egm96-5. The -h option reports the value of GEOGRAPHICLIB_GEOID_NAME, if defined, otherwise it reports the compile-time value. If the -n name option is used, then name takes precedence.
Override the compile-time default geoid path. This is typically
/usr/local/share/GeographicLib/geoidson Unix-like systems and
C:/ProgramData/GeographicLib/geoidson Windows systems. The -h option reports the value of GEOGRAPHICLIB_GEOID_PATH, if defined, otherwise it reports the compile-time value. If the -d dir option is used, then dir takes precedence.
Another way of overriding the compile-time default geoid path. If it is set (and if GEOGRAPHICLIB_GEOID_PATH is not set), then $GEOGRAPHICLIB_DATA/geoids is used.
An illegal line of input will print an error message to standard output beginning with
ERROR: and causes GeoidEval to return an exit code of 1. However, an error does not cause GeoidEval to terminate; following lines will be converted.
The geoid is usually approximated by an “earth gravity model”. The models published by the NGA are:
An earth gravity model published by the NGA in 1984, <http://earth-info.nga.mil/GandG/wgs84/gravitymod/wgs84_180/wgs84_180.html>.
An earth gravity model published by the NGA in 1996, <http://earth-info.nga.mil/GandG/wgs84/gravitymod/egm96/egm96.html>.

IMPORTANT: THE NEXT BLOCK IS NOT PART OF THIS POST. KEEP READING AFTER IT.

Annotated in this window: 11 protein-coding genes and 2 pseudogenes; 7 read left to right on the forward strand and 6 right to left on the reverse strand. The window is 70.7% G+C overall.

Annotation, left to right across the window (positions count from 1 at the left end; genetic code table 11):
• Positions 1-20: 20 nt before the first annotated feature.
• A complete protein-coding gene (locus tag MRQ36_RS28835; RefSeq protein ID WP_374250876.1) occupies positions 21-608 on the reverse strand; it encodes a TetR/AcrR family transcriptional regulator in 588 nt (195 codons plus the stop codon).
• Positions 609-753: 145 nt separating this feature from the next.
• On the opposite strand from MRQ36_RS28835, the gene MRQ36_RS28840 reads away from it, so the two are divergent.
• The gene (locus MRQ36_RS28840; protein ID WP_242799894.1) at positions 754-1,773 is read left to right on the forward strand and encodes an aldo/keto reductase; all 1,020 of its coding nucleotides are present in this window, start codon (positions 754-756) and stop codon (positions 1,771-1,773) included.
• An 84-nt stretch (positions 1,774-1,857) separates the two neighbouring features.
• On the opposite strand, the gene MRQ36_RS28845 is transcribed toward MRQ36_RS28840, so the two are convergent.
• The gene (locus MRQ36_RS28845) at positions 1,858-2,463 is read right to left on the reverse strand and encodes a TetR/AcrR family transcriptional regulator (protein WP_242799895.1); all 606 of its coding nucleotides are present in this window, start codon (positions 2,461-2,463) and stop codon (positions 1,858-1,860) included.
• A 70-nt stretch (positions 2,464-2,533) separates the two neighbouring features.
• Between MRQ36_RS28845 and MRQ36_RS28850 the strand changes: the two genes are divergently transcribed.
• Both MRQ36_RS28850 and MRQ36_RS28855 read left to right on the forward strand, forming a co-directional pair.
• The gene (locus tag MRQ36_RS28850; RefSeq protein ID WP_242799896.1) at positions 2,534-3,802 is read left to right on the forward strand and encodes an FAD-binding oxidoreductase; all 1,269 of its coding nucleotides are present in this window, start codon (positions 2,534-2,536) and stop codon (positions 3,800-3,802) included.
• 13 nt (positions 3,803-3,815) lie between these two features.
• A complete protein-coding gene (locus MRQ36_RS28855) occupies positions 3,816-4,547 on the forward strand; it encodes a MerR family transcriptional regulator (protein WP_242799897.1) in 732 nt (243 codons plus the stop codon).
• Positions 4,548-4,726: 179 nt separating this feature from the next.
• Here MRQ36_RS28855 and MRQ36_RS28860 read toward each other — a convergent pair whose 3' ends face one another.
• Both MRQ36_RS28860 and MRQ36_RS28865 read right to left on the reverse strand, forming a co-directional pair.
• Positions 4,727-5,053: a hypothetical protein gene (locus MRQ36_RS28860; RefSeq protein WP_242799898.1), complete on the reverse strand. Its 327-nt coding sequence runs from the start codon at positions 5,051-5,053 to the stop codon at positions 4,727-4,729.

An earth gravity model published by the NGA in 2008, <http://earth-info.nga.mil/GandG/wgs84/gravitymod/egm2008>.
World Geodetic System 1984, <https://en.wikipedia.org/wiki/WGS84>.
Height above the WGS84 ellipsoid.
Mean sea level, used as a convenient short hand for the geoid. (However, typically, the geoid differs by a few meters from mean sea level.)
The height of the EGM96 geoid at Timbuktu
echo 16:46:33N 3:00:34W | GeoidEval => 28.7068 -0.02e-6 -1.73e-6
The first number returned is the height of the geoid and the 2nd and 3rd are its slopes in the northerly and easterly directions.
Convert a point in UTM zone 18n from MSL to HAE
echo 531595 4468135 23 | GeoidEval --msltohae -z 18n => 531595 4468135 -10.842
GeoConvert(1), Gravity(1), geographiclib-get-geoids(8).
An online version of this utility is availbable at <https://geographiclib.sourceforge.io/cgi-bin/GeoidEval>.
GeoidEval was written by Charles Karney.
GeoidEval was added to GeographicLib, <https://geographiclib.sourceforge.io>, in 2009-09.